20 seacocks seems extreme. I have one for the sink drain, which I rarely close, and one for the watermaker, which is closed most of the time. I have two seacocks, total.
I suggest you try think of ways to eliminate most of those seacocks.
Standpipes can reduce the need to close some.
I suppose, but see post #47. The 20 count was just the original "off the top of my head" estimate. There are actually 26!.....wow, with about another half dozen thru hulls without seacocks.
I could theoretically combine some, as they are all essentially in 6 distinct locations. There are four separate heads aboard (one is a dedicated shower with no toilet) plus the galley. To those five locations, you add the floorboard next to the engine and those are my 6 stops to open/close. I'm serious when I say, its a 2 minute operation. Each head has a sink drain and floor sump, which could theoretically be combined. I suppose the dishwasher drain could be combined with the galley sink, etc.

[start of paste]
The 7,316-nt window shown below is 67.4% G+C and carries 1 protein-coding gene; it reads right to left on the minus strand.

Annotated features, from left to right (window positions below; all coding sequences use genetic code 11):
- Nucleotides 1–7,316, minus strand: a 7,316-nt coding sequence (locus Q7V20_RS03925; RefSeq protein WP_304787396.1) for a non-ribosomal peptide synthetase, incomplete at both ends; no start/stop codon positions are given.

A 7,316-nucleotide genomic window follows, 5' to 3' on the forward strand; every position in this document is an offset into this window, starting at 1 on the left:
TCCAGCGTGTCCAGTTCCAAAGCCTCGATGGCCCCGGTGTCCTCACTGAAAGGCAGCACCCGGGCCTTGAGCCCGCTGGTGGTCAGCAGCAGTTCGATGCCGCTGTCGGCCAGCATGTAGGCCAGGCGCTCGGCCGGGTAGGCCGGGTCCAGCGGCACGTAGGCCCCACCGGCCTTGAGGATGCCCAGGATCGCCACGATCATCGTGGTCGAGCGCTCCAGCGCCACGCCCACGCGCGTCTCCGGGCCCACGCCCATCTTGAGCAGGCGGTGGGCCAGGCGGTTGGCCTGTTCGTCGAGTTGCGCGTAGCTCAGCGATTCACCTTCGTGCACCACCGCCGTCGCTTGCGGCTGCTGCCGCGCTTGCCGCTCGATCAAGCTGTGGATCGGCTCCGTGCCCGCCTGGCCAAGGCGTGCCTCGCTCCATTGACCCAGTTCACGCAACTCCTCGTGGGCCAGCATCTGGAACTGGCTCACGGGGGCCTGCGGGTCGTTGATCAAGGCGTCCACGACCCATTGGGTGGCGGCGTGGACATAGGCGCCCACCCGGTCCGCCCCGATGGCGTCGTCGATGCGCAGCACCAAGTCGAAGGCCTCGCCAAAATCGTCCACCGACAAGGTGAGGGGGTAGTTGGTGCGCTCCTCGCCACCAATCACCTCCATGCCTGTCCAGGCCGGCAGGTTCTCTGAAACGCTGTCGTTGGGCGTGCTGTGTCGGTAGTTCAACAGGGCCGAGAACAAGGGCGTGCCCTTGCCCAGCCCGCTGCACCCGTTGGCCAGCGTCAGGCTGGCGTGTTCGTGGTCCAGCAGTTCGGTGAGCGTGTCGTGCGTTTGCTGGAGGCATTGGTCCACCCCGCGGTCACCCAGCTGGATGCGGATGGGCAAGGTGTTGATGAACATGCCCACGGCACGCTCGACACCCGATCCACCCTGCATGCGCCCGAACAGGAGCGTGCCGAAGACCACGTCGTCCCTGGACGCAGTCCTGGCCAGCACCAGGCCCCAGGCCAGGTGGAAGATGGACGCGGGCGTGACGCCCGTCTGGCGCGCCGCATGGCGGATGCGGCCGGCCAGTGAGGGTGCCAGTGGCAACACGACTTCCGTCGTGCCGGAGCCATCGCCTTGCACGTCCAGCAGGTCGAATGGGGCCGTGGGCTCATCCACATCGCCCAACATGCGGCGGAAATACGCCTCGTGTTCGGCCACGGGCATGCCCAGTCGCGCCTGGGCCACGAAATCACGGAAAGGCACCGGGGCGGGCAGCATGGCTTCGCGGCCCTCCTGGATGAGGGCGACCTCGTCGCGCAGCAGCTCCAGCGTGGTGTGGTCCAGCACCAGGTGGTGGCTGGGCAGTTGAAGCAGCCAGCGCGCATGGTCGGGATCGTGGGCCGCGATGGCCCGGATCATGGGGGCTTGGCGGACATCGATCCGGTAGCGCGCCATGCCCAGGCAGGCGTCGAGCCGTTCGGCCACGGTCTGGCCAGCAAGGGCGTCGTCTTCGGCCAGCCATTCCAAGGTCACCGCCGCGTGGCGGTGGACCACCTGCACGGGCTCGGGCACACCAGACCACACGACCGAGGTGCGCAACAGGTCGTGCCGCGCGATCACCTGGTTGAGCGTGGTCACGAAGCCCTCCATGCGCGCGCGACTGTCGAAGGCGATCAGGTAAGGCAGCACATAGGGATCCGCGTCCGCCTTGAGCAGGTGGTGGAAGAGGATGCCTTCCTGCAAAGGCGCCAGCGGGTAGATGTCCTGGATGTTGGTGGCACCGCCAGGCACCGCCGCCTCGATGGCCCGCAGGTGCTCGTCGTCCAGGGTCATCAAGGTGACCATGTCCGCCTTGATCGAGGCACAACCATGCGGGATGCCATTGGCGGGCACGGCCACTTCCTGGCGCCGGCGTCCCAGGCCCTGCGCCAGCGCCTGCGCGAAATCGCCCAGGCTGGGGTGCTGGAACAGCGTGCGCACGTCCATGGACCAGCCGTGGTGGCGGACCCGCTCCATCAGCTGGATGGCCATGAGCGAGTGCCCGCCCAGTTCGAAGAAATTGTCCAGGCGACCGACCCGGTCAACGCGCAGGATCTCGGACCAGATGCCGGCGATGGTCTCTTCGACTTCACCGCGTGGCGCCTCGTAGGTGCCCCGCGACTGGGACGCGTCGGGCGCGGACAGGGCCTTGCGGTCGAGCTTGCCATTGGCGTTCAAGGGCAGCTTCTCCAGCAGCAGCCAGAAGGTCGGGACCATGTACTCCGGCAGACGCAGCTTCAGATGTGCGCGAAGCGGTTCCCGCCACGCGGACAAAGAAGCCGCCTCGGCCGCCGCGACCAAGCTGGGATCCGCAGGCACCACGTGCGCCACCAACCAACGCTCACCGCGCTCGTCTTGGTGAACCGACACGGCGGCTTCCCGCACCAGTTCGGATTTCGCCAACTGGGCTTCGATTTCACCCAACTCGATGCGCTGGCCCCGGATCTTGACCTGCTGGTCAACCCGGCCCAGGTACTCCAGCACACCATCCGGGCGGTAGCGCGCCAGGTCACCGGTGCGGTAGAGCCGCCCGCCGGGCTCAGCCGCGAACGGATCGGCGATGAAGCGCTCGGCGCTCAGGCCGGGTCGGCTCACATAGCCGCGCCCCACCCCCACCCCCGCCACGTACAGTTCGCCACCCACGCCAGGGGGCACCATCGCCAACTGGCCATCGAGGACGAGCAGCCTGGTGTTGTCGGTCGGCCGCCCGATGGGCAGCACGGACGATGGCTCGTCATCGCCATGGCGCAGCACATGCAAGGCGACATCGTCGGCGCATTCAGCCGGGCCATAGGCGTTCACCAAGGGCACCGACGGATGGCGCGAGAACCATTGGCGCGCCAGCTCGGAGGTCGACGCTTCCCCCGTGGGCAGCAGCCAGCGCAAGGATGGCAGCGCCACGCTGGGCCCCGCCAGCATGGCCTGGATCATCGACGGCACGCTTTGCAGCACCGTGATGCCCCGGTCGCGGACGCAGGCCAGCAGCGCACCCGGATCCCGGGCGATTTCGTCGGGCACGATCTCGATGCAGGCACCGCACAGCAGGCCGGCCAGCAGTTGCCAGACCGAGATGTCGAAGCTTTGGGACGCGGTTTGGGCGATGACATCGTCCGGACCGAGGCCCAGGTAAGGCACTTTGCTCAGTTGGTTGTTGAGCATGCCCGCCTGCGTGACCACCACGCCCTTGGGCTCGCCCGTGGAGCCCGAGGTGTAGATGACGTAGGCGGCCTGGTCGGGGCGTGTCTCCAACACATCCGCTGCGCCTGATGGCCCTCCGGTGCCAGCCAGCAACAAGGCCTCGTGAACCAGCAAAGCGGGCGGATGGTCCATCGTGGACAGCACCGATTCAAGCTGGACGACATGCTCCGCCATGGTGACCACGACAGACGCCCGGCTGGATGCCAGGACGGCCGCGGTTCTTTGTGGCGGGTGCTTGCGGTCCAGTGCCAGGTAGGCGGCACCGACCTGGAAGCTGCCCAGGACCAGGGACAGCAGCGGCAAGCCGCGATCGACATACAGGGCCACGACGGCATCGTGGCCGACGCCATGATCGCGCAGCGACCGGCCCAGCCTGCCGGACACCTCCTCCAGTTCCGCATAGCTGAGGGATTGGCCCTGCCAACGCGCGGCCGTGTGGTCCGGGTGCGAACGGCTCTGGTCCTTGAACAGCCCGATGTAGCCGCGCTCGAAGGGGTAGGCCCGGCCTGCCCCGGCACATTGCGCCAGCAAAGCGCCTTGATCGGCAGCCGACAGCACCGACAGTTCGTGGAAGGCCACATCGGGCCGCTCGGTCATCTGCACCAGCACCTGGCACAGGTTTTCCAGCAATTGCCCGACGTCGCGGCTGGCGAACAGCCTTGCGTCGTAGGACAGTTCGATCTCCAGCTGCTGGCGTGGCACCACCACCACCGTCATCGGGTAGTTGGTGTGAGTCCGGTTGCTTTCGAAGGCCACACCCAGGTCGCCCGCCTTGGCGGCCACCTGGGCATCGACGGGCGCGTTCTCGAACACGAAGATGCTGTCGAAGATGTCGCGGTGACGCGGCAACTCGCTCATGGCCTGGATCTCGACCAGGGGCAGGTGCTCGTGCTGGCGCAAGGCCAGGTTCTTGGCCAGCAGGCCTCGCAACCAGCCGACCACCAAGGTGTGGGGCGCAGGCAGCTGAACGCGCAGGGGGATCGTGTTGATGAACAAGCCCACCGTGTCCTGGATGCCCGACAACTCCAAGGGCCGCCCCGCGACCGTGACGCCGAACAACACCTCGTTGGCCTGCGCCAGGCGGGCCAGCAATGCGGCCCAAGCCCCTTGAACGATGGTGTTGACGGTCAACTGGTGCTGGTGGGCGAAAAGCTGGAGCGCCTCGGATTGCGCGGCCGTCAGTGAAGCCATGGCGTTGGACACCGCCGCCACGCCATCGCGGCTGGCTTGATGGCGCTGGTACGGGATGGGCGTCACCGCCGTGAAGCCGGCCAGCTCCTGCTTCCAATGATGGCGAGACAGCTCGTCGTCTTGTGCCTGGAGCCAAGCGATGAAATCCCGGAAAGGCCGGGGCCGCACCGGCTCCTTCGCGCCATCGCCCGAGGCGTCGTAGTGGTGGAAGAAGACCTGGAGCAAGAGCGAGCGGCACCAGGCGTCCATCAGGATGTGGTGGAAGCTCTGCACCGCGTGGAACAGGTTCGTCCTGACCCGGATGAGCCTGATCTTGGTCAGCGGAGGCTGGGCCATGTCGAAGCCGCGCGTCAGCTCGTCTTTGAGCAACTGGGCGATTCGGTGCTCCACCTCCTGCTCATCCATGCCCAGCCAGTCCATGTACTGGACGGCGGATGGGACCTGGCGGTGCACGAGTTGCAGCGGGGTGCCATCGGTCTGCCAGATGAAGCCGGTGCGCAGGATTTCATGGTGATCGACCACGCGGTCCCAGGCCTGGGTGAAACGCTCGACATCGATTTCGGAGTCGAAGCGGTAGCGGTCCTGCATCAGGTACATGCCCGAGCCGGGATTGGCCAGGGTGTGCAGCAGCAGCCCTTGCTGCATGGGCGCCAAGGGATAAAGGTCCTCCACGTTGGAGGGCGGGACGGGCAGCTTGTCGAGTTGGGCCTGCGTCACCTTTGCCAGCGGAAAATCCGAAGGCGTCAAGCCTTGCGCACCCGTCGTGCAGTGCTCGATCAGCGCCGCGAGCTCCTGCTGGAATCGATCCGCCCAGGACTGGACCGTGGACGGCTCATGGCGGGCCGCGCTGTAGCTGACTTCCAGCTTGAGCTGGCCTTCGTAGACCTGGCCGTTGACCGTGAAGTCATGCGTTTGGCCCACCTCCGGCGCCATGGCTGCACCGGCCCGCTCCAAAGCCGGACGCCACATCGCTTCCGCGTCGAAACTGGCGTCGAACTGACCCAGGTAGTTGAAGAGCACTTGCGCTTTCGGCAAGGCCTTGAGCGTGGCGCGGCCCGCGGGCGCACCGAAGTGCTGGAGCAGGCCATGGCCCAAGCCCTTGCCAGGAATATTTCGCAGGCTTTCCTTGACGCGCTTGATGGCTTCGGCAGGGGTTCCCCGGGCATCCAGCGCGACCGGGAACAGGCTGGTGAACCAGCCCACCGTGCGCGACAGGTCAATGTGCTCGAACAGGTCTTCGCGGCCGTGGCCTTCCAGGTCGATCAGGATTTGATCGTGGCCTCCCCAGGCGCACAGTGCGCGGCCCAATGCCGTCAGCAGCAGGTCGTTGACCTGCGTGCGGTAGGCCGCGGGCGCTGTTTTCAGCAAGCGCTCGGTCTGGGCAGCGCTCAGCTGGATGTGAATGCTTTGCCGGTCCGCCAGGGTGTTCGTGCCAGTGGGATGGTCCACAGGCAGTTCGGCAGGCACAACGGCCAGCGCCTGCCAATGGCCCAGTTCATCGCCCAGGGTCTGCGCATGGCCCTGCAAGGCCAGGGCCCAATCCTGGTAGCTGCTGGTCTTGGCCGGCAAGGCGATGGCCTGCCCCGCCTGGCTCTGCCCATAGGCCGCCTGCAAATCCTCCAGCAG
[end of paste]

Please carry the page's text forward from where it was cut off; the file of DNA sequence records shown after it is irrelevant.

However, it wouldn't really make that much of a difference, there will be a ton of holes in the boat, no matter what. Maybe I could realistically get it down to 16 or 18? I can't combine intakes with drains (there are five sinks, three toilets, three airconditioning units, two motors, alone). I would still be visiting each of these locations to close the combined seacock, so why not flip a few levers instead? It takes no additional time. The upside to the current configuration is that I can close off single systems to work on them, without taking others offline.
If I was doing it from scratch, I would seriously consider some combining. I'm the boat's second owner. However, I have a ton of priorities and wish list items in my maintenance log, like AIS, which I would do long before hauling, combining thru hulls and patching over old ones.
I will continue to close most when we leave for more than a day, regardless of how many I have. It's good for the ball valve anyway. It also forces me to check on leaks or valve issues, which I think I would notice before many who never touch them.
Thanks for the discussion. It has been fascinating how many different practices there are.